Financial Services and Markets Appendices to the Minutes of Evidence


Memorandum from Kensington Mortgage Company (KMC)

  1. KMC welcomes the Committee's decision to examine the position of mortgage advice and for the opportunity to respond to the Committee's inquiry. KMC supports the extension of statutory regulation to cover mortgage products.

  2. KMC is the UK's largest "non-conforming" mortgage company providing mortgages to those people who do not meet the increasingly stringent criteria laid down by most high street banks and building societies.

  3. KMC provides mortgages to 14,000 customers in the UK. The current total value of its lending is £750 million.These loans are securitised and KMC has received an AAA rating from the markets;

  4. KMC was the first "non-conforming" mortgage company to sign up to the Council of Mortgage Lenders Code of Mortgage Lending Practice and the Office of Fair Trading's non-status lending guidelines.

  5. The CML's Code has been in operation for a relatively short period of time; since July 1997 in the case of lenders and April 1998 in the case of intermediaries. Some may assess that it is too early to guess the degree of compliance with the Code, although the Treasury intends to carry out a review later this year. It is not within the scope of this submission to comment on the level of compliance with the Code.

  6. The case for statutory regulation should not rest on the extent to which those who sign up to the Code comply with it. Voluntary regulation is ineffective because by definition not all lenders and mortgage intermediaries fall within it. For example, in the specialist "non-conforming" sector of the mortgage market there are nine lenders operating. Eight have signed up to the CML Code, one has not. There are other overseas lenders who tend to come into the market for short periods and then exit again. Moreover, there are many reputable financial institutions that remain outside the CML because there is a waiting period before companies can become full members.

  7. If regulation is to be effective its coverage must be total, not partial. Even if 90 per cent of the industry is covered by the CML Code (as is the case in the "non-conforming" sector), it is surely unacceptable that customers run the risk of being mis-sold a mortgage because they find themselves dealing with the 10 per cent of the industry that does not adhere to the highest standards of disclosure and transparency.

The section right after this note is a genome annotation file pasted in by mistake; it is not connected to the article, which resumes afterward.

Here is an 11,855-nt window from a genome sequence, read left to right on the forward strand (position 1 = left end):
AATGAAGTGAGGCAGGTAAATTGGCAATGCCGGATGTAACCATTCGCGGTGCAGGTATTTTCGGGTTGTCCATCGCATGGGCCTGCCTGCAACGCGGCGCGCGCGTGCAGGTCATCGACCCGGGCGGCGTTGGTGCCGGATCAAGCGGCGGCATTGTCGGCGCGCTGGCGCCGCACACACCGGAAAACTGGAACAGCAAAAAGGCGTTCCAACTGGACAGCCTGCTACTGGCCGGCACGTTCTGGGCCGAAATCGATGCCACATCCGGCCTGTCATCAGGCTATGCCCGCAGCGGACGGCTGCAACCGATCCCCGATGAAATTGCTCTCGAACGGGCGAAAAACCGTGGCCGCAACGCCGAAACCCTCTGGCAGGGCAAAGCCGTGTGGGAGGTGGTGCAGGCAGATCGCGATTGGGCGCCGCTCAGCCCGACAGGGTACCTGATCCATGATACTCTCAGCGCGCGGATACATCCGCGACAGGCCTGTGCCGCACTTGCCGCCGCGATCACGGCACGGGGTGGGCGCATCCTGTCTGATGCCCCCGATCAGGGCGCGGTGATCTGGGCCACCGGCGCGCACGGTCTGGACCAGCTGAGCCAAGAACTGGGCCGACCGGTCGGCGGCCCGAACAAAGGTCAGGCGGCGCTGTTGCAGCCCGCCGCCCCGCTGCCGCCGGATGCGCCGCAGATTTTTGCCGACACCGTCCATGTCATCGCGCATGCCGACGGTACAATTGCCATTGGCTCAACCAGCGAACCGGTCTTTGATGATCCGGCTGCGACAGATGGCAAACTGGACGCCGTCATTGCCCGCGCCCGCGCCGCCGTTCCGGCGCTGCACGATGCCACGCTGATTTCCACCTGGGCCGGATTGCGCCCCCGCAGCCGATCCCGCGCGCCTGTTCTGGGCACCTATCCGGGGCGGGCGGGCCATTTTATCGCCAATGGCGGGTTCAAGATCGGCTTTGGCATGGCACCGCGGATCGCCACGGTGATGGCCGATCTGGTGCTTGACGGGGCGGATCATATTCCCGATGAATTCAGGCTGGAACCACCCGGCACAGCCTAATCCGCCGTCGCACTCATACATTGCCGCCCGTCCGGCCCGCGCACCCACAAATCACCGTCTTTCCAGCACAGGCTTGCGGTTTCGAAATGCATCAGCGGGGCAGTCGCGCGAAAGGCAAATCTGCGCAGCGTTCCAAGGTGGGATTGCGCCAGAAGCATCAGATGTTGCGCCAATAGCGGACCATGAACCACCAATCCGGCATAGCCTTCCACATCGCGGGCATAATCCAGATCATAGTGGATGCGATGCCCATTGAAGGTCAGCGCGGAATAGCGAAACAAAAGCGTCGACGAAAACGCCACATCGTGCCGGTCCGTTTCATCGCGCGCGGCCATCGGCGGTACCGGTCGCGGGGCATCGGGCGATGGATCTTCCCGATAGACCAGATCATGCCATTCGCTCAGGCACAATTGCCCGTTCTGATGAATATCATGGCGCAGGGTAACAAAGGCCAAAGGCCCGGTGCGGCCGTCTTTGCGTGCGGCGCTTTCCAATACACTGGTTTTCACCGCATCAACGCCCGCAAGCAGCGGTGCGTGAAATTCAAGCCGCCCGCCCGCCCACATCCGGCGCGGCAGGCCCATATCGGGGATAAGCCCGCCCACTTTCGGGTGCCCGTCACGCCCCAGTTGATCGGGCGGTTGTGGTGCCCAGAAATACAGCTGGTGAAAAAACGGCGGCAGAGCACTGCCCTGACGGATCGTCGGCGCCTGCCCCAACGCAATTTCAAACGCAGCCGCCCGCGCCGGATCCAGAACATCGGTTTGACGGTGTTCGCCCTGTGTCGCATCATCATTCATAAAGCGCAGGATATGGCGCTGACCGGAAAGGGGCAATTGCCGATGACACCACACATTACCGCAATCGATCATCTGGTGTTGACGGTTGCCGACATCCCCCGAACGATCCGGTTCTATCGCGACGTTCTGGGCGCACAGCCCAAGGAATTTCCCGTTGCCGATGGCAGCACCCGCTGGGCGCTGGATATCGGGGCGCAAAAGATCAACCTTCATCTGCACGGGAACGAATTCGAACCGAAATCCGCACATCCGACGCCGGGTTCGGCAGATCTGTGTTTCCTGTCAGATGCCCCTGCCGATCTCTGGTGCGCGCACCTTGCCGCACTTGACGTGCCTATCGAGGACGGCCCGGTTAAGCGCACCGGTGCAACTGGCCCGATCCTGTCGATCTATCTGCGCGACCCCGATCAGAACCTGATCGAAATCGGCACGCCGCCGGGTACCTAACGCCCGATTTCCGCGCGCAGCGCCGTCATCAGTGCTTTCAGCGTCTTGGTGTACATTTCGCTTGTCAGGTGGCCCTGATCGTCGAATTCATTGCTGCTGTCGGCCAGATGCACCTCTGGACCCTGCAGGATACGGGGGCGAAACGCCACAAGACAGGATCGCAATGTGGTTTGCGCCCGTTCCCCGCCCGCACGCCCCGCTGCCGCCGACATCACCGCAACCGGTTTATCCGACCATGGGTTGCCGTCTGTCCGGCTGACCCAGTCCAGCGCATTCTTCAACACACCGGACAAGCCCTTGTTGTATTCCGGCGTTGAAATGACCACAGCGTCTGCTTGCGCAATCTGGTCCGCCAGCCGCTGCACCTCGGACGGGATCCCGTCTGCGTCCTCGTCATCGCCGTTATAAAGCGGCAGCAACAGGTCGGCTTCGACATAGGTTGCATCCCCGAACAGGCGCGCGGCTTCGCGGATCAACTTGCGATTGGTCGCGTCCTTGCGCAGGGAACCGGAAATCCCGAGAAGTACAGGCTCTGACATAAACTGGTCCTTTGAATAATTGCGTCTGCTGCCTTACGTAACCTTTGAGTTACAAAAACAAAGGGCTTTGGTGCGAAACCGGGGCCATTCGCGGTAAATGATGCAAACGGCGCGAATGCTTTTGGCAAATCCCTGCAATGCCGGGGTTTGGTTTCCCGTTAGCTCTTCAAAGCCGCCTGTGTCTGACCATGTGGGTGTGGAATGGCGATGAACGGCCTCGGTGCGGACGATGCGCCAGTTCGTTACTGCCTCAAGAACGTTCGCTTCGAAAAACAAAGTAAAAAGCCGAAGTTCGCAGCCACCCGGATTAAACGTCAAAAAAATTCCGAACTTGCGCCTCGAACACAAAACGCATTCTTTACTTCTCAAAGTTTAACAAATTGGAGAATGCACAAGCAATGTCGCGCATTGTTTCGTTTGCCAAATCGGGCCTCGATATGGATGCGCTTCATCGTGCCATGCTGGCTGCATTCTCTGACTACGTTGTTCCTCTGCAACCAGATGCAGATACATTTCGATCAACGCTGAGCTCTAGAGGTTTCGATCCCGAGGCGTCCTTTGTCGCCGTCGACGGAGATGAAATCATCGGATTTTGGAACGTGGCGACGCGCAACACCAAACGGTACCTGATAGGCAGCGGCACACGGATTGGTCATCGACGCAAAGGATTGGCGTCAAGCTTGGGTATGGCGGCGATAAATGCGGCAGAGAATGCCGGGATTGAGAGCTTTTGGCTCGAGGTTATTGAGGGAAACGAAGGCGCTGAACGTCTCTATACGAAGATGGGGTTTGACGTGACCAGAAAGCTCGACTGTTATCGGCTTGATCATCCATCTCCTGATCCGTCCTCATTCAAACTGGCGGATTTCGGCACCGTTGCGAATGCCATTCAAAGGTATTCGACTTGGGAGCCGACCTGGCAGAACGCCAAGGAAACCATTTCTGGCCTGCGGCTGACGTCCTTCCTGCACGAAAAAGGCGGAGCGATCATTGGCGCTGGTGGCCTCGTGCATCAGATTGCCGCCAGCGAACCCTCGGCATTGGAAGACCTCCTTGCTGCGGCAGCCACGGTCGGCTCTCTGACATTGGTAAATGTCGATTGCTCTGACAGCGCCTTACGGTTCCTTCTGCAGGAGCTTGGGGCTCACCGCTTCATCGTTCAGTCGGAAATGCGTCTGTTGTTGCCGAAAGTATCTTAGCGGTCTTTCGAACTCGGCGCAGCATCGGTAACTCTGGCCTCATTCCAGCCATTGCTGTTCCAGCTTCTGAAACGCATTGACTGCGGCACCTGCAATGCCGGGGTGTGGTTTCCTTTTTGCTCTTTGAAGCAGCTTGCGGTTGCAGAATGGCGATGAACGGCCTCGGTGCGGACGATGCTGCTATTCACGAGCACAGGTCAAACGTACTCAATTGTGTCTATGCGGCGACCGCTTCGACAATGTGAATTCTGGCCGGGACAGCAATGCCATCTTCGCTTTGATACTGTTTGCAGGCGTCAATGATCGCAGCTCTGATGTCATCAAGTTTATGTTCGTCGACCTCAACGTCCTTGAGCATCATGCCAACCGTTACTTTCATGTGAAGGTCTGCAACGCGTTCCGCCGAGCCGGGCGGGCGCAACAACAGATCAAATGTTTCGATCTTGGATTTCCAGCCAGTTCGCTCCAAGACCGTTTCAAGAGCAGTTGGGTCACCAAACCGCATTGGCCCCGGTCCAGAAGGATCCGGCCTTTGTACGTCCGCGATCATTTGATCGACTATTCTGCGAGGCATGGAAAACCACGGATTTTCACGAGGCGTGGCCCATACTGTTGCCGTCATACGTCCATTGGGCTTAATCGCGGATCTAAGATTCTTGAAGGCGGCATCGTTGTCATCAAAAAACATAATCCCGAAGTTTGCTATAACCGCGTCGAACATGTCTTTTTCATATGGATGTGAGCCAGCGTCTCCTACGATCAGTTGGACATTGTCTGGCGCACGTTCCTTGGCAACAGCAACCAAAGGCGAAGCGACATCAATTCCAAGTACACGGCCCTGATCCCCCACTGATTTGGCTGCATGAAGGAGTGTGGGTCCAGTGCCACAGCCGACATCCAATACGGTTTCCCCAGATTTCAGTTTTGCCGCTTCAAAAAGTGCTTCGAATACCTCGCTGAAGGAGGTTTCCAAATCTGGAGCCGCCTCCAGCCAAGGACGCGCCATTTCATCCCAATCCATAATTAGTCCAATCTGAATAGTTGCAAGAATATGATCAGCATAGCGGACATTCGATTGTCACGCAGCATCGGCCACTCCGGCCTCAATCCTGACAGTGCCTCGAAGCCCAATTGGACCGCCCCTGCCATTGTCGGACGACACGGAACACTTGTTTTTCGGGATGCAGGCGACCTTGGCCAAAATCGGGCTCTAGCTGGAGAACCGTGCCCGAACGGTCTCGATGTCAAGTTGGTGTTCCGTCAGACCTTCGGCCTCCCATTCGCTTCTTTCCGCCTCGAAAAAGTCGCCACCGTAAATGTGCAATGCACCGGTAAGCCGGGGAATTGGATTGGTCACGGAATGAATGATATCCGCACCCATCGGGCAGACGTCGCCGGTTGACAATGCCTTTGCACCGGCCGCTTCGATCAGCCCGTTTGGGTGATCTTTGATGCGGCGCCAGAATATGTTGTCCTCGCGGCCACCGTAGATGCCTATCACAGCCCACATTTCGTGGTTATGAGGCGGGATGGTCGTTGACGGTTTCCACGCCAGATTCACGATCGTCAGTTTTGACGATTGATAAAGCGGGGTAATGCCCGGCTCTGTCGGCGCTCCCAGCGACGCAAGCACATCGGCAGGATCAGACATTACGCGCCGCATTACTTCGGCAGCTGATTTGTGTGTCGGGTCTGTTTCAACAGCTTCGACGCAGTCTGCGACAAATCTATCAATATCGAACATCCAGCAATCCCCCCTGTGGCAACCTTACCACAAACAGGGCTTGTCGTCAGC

8. The best means for disciplining and regulating the market is to ensure that consumers have the necessary information to make effective choices. The information must, therefore, be disclosed in a consistent form that enables customers to make meaningful comparisons of the true costs of credit inherent with different products.

  9. There are still too many instances of where charges are not clear, compulsory insurance products are bundled in with the other costs of the mortgage or where customers are unaware that their financial adviser is receiving a substantial commission to sell a particular product. A mortgage is one of the largest commitments individuals will take-on throughout their life. It is surely right that they should enjoy similar levels of protection to those they would enjoy in other sectors of the financial services industry.

  10. "Non-conforming" mortgage lending is a specialist sector of the market. It is, however, becoming increasingly important. The world of work is changing. Eight and a half million people are in less secure forms of employment. Temporary and contract workers, divorced men and women, single parents and those suffering illness can all suffer from poor credit ratings through no fault of their own. While at the same time High Street Banks are excluding more and more people as they increasingly make use of inflexible computerised credit-scoring techniques in the drive for cost savings. Non-conforming lending can, therefore, provide short-term bridging measures to allow borrowers to prove their credit-worthiness. They are also a tailored product for the self-employed, consultants and others with irregular work patterns.

  11. Suitability is a critical issue in the selling of any mortgage product. It is particularly important in the non-conforming sector. "Non-conforming" lenders should not accept customers who could get a standard mortgage and equally should not hesitate to turn down applications from those at high risk of defaulting.

  12. In summary, therefore:

    —  the vast majority of non-conforming UK mortgage lenders have voluntarily signed-up to the CML Code;

    —  voluntary regulation will continue to be ineffective because its coverage is partial;

    —  effective disclosure and transparency is essential if customers are to be able to make informed choices about suitable products;

    —  customers will not be able to make like-for-like comparisons unless the whole industry adheres to the same standards;

    —  this can only be achieved through statutory regulation.

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